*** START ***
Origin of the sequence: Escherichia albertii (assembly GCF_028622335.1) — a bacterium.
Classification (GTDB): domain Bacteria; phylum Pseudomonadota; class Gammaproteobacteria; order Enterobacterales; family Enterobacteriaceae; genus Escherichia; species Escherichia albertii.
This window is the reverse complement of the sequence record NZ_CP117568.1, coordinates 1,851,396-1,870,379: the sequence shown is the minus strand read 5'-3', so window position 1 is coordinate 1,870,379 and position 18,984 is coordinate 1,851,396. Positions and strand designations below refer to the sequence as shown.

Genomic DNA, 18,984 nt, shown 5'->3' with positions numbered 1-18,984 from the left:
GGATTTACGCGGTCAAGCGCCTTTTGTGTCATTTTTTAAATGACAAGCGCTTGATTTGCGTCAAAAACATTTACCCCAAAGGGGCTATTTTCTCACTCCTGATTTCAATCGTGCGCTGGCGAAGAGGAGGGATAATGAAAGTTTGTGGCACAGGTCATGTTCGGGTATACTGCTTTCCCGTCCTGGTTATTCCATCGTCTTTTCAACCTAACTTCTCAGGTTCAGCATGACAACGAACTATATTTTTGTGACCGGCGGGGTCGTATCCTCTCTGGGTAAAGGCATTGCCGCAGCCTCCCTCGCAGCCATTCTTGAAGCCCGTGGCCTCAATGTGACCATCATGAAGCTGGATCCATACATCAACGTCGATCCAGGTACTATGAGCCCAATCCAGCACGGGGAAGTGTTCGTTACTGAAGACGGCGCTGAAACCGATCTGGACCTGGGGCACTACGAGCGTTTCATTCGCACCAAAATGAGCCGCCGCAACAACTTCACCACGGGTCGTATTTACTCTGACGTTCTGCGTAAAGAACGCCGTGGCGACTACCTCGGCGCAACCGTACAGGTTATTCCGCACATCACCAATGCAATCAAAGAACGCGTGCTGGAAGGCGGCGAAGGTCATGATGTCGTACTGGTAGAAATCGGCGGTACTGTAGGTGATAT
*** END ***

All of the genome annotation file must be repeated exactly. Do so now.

Origin of the sequence: Escherichia albertii (assembly GCF_028622335.1) — a bacterium.
Classification (GTDB): domain Bacteria; phylum Pseudomonadota; class Gammaproteobacteria; order Enterobacterales; family Enterobacteriaceae; genus Escherichia; species Escherichia albertii.
This window is the reverse complement of the sequence record NZ_CP117568.1, coordinates 1,851,396-1,870,379: the sequence shown is the minus strand read 5'-3', so window position 1 is coordinate 1,870,379 and position 18,984 is coordinate 1,851,396. Positions and strand designations below refer to the sequence as shown.

Genomic DNA, 18,984 nt, shown 5'->3' with positions numbered 1-18,984 from the left:
GGATTTACGCGGTCAAGCGCCTTTTGTGTCATTTTTTAAATGACAAGCGCTTGATTTGCGTCAAAAACATTTACCCCAAAGGGGCTATTTTCTCACTCCTGATTTCAATCGTGCGCTGGCGAAGAGGAGGGATAATGAAAGTTTGTGGCACAGGTCATGTTCGGGTATACTGCTTTCCCGTCCTGGTTATTCCATCGTCTTTTCAACCTAACTTCTCAGGTTCAGCATGACAACGAACTATATTTTTGTGACCGGCGGGGTCGTATCCTCTCTGGGTAAAGGCATTGCCGCAGCCTCCCTCGCAGCCATTCTTGAAGCCCGTGGCCTCAATGTGACCATCATGAAGCTGGATCCATACATCAACGTCGATCCAGGTACTATGAGCCCAATCCAGCACGGGGAAGTGTTCGTTACTGAAGACGGCGCTGAAACCGATCTGGACCTGGGGCACTACGAGCGTTTCATTCGCACCAAAATGAGCCGCCGCAACAACTTCACCACGGGTCGTATTTACTCTGACGTTCTGCGTAAAGAACGCCGTGGCGACTACCTCGGCGCAACCGTACAGGTTATTCCGCACATCACCAATGCAATCAAAGAACGCGTGCTGGAAGGCGGCGAAGGTCATGATGTCGTACTGGTAGAAATCGGCGGTACTGTAGGTGATAT